Amaretto sour strained into an old-fashioned glass next to a strainer over a glass with ice

    The Spruce Eats / S&C Design Studios

  5. Garnish with a few skewered maraschino cherries and an orange slice.

    Amaretto sour garnished with an orange slice and real maraschino cherries

    The Spruce Eats / S&C Design Studios

Tasty Variations on the Simple Amaretto Sour Cocktail

Amaretto sour with egg white: Many sour cocktails are a little more enjoyable when you add egg white to the mix. It’s a simple way to amplify the drink and creates a frothy top that is simply luscious. Be sure to use only the freshest egg and separate the white from the yolk. To mix the egg white amaretto sour, add an egg white to the recipe. Dry shake the ingredients without ice, then fill the shaker with ice cubes and shake vigorously for at least 30 seconds before straining. (Warning: Consuming raw and lightly-cooked eggs poses a risk of food-borne illness.)

Amaretto sour with bourbon: Portland, Oregon bartender Jeffrey Morgenthaler’s version is a favorite in bars and restaurants. It adds 3/4 ounce of cask-strength bourbon to the mix and uses 1 1/2 ounces of amaretto, one teaspoon of rich simple syrup, and 1/2 ounce of egg white.

Extra orangey amaretto sour: Switch to an orange-infused simple syrup to give this drink nice citrus notes and extra dimension.

Amaretto sour with sour mix and soda: One popular version of the amaretto sour uses sour mix and lemon-lime soda (quite often Sprite). Try this one with two ounces of amaretto and one ounce of sour mix; shake or stir with ice, then top the glass with soda. It’s best with homemade sour mix.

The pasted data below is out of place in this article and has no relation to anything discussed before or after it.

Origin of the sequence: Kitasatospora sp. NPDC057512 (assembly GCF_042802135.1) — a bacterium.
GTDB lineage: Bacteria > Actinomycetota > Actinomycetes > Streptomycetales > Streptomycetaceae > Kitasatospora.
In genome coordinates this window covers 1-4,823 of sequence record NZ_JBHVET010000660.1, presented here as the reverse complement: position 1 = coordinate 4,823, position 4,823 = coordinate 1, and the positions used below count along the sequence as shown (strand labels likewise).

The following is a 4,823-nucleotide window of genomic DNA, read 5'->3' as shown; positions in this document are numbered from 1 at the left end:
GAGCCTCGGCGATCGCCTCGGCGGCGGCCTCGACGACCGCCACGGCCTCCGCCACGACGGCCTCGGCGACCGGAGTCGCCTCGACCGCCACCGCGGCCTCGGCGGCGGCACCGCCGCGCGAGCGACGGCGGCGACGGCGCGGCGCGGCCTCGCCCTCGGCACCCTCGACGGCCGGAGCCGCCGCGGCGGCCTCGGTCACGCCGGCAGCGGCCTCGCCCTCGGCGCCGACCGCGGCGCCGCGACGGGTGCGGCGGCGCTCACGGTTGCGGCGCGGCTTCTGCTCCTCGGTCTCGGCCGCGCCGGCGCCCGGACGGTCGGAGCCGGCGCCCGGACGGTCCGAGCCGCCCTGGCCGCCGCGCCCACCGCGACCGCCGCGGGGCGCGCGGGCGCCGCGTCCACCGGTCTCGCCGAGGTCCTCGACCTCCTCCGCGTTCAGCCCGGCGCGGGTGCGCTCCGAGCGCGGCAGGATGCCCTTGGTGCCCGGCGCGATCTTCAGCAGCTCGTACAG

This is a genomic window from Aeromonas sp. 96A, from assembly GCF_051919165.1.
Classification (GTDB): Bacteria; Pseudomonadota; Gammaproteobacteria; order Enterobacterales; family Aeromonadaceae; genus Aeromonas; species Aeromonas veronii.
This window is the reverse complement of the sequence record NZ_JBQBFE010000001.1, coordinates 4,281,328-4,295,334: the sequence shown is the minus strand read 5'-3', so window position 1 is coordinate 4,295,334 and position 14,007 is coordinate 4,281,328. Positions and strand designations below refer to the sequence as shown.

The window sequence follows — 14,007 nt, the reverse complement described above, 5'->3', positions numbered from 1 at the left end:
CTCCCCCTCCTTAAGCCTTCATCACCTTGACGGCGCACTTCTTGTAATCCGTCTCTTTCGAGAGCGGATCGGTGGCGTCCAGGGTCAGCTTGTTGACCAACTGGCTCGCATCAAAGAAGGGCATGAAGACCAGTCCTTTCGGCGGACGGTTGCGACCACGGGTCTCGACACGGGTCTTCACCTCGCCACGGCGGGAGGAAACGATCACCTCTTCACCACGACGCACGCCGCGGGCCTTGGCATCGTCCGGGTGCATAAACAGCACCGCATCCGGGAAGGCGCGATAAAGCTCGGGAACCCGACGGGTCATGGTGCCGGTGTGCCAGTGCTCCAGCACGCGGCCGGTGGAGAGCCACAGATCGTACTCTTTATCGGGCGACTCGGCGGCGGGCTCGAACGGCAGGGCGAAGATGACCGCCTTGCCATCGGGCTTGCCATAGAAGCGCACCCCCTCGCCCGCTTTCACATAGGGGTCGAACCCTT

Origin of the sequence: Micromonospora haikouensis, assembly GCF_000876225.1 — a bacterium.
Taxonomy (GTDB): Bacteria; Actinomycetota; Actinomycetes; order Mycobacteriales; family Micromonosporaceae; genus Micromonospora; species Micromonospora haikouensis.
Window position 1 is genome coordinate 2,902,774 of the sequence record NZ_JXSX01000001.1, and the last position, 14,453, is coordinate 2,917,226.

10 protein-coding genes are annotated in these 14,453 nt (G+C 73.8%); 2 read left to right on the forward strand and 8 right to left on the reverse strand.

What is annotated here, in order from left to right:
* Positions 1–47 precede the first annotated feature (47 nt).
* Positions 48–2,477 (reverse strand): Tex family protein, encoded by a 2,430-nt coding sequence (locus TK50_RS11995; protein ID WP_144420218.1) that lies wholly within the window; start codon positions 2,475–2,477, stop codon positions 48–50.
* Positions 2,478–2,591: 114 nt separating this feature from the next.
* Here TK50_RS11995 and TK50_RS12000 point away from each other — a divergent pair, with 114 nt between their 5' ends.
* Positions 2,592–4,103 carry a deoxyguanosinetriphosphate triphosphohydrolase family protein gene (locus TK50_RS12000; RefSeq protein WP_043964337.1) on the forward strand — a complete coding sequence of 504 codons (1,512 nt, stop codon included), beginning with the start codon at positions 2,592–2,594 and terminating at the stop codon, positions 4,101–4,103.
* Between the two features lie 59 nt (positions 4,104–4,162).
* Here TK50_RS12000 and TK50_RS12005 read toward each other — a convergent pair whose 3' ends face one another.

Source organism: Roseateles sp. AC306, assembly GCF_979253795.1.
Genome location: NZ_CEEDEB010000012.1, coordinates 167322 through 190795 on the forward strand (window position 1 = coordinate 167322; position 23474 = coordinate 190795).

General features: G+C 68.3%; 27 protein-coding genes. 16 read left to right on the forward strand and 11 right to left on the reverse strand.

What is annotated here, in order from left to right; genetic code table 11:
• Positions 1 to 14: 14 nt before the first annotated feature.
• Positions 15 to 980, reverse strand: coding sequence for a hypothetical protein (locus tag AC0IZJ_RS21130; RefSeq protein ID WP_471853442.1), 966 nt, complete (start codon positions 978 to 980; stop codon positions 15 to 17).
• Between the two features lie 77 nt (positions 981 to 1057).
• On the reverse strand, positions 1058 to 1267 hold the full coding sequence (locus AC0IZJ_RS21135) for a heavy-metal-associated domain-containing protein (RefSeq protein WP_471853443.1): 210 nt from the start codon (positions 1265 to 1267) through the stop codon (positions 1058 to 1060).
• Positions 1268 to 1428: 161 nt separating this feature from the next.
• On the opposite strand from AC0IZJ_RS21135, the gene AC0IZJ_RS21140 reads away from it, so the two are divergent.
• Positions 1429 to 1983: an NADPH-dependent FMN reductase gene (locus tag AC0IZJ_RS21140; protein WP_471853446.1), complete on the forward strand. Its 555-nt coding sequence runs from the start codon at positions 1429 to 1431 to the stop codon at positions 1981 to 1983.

Nonalcoholic amaretto sour: The easiest way to make a virgin amaretto sour is to use a nonalcoholic amaretto. Zero-proof liqueurs are becoming more popular, and brands like Lyre’s produce very good replicas of the liqueur.

Virgin pineapple amaretto sour: Another intriguing nonalcoholic amaretto sour uses pineapple and amaretto syrup (a popular coffee sweetener). Try two ounces of pineapple juice and one ounce each of lemon juice and amaretto syrup for this mix. A few dashes of almond extract can replace the amaretto syrup if you use plain simple syrup.

How to Make a Big Batch of Amaretto Sours

The amaretto sour is best when shaken over ice, which mellows and marries the flavors and aerates the cocktail. If you want to fill a pitcher for a party, your best bet is to shake a few cocktails in batches (multiply the recipe for as many drinks as your shaker will hold) then strain them into the pitcher. Pour into ice-filled glasses.

You can stir a full pitcher, but you will need to do so vigorously for at least 30 seconds with a lot of ice. To make a six-serving pitcher, use 1 1/2 cups of amaretto, 3/4 cups of fresh lemon juice, and about 1/8 cup of simple syrup. Taste and adjust the lemon juice and syrup as needed.

How Strong Is an Amaretto Sour?

Though the alcohol content varies slightly, amaretto is, on average, a 17 percent ABV (34 proof) liqueur. That’s a pretty light base for a cocktail when compared to whiskey, vodka, and similar spirits. It also means that the amaretto sour is pleasantly light, weighing in around 9 percent ABV (18 proof) or a little lighter than a glass of wine. An amaretto sour with bourbon will be a bit stronger.